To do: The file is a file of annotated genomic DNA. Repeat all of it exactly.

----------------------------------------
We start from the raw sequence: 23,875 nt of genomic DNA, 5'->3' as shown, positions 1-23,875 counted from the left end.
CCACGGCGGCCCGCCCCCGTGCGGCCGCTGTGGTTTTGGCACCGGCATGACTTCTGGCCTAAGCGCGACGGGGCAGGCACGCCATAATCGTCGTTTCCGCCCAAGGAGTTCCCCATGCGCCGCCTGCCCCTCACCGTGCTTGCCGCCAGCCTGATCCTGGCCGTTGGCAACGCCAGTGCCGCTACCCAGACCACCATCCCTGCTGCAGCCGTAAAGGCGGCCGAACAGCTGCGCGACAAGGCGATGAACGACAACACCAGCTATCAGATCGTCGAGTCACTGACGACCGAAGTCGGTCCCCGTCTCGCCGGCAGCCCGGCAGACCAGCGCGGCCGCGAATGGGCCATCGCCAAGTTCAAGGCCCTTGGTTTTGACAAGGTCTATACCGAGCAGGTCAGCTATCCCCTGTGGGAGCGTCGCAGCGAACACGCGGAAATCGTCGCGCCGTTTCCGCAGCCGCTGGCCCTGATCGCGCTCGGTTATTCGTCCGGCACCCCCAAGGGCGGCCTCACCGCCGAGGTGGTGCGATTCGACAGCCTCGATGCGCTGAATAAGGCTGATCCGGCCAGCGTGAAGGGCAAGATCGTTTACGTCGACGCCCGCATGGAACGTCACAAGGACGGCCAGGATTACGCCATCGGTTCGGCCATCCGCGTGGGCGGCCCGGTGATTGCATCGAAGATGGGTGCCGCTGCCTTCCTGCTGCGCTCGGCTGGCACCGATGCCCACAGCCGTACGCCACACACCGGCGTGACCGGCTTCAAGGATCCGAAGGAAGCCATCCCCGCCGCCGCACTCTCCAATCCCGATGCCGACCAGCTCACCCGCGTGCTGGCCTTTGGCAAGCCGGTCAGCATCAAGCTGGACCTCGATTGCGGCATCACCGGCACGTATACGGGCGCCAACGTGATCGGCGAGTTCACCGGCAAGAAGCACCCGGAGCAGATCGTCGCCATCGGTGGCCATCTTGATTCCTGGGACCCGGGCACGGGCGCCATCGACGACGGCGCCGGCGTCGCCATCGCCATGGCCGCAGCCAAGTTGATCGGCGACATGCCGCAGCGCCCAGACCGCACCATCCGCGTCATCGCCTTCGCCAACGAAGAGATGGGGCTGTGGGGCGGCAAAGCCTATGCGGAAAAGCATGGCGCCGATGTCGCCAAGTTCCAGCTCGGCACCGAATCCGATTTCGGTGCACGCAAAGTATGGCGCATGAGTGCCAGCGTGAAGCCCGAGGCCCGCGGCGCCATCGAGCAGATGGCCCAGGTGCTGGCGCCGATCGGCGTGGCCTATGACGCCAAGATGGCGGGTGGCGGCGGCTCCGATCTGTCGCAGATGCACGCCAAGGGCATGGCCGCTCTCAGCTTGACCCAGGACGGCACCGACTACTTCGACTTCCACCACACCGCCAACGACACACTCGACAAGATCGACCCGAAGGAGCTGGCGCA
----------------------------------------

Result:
We start from the raw sequence: 23,875 nt of genomic DNA, 5'->3' as shown, positions 1-23,875 counted from the left end.
CCACGGCGGCCCGCCCCCGTGCGGCCGCTGTGGTTTTGGCACCGGCATGACTTCTGGCCTAAGCGCGACGGGGCAGGCACGCCATAATCGTCGTTTCCGCCCAAGGAGTTCCCCATGCGCCGCCTGCCCCTCACCGTGCTTGCCGCCAGCCTGATCCTGGCCGTTGGCAACGCCAGTGCCGCTACCCAGACCACCATCCCTGCTGCAGCCGTAAAGGCGGCCGAACAGCTGCGCGACAAGGCGATGAACGACAACACCAGCTATCAGATCGTCGAGTCACTGACGACCGAAGTCGGTCCCCGTCTCGCCGGCAGCCCGGCAGACCAGCGCGGCCGCGAATGGGCCATCGCCAAGTTCAAGGCCCTTGGTTTTGACAAGGTCTATACCGAGCAGGTCAGCTATCCCCTGTGGGAGCGTCGCAGCGAACACGCGGAAATCGTCGCGCCGTTTCCGCAGCCGCTGGCCCTGATCGCGCTCGGTTATTCGTCCGGCACCCCCAAGGGCGGCCTCACCGCCGAGGTGGTGCGATTCGACAGCCTCGATGCGCTGAATAAGGCTGATCCGGCCAGCGTGAAGGGCAAGATCGTTTACGTCGACGCCCGCATGGAACGTCACAAGGACGGCCAGGATTACGCCATCGGTTCGGCCATCCGCGTGGGCGGCCCGGTGATTGCATCGAAGATGGGTGCCGCTGCCTTCCTGCTGCGCTCGGCTGGCACCGATGCCCACAGCCGTACGCCACACACCGGCGTGACCGGCTTCAAGGATCCGAAGGAAGCCATCCCCGCCGCCGCACTCTCCAATCCCGATGCCGACCAGCTCACCCGCGTGCTGGCCTTTGGCAAGCCGGTCAGCATCAAGCTGGACCTCGATTGCGGCATCACCGGCACGTATACGGGCGCCAACGTGATCGGCGAGTTCACCGGCAAGAAGCACCCGGAGCAGATCGTCGCCATCGGTGGCCATCTTGATTCCTGGGACCCGGGCACGGGCGCCATCGACGACGGCGCCGGCGTCGCCATCGCCATGGCCGCAGCCAAGTTGATCGGCGACATGCCGCAGCGCCCAGACCGCACCATCCGCGTCATCGCCTTCGCCAACGAAGAGATGGGGCTGTGGGGCGGCAAAGCCTATGCGGAAAAGCATGGCGCCGATGTCGCCAAGTTCCAGCTCGGCACCGAATCCGATTTCGGTGCACGCAAAGTATGGCGCATGAGTGCCAGCGTGAAGCCCGAGGCCCGCGGCGCCATCGAGCAGATGGCCCAGGTGCTGGCGCCGATCGGCGTGGCCTATGACGCCAAGATGGCGGGTGGCGGCGGCTCCGATCTGTCGCAGATGCACGCCAAGGGCATGGCCGCTCTCAGCTTGACCCAGGACGGCACCGACTACTTCGACTTCCACCACACCGCCAACGACACACTCGACAAGATCGACCCGAAGGAGCTGGCGCA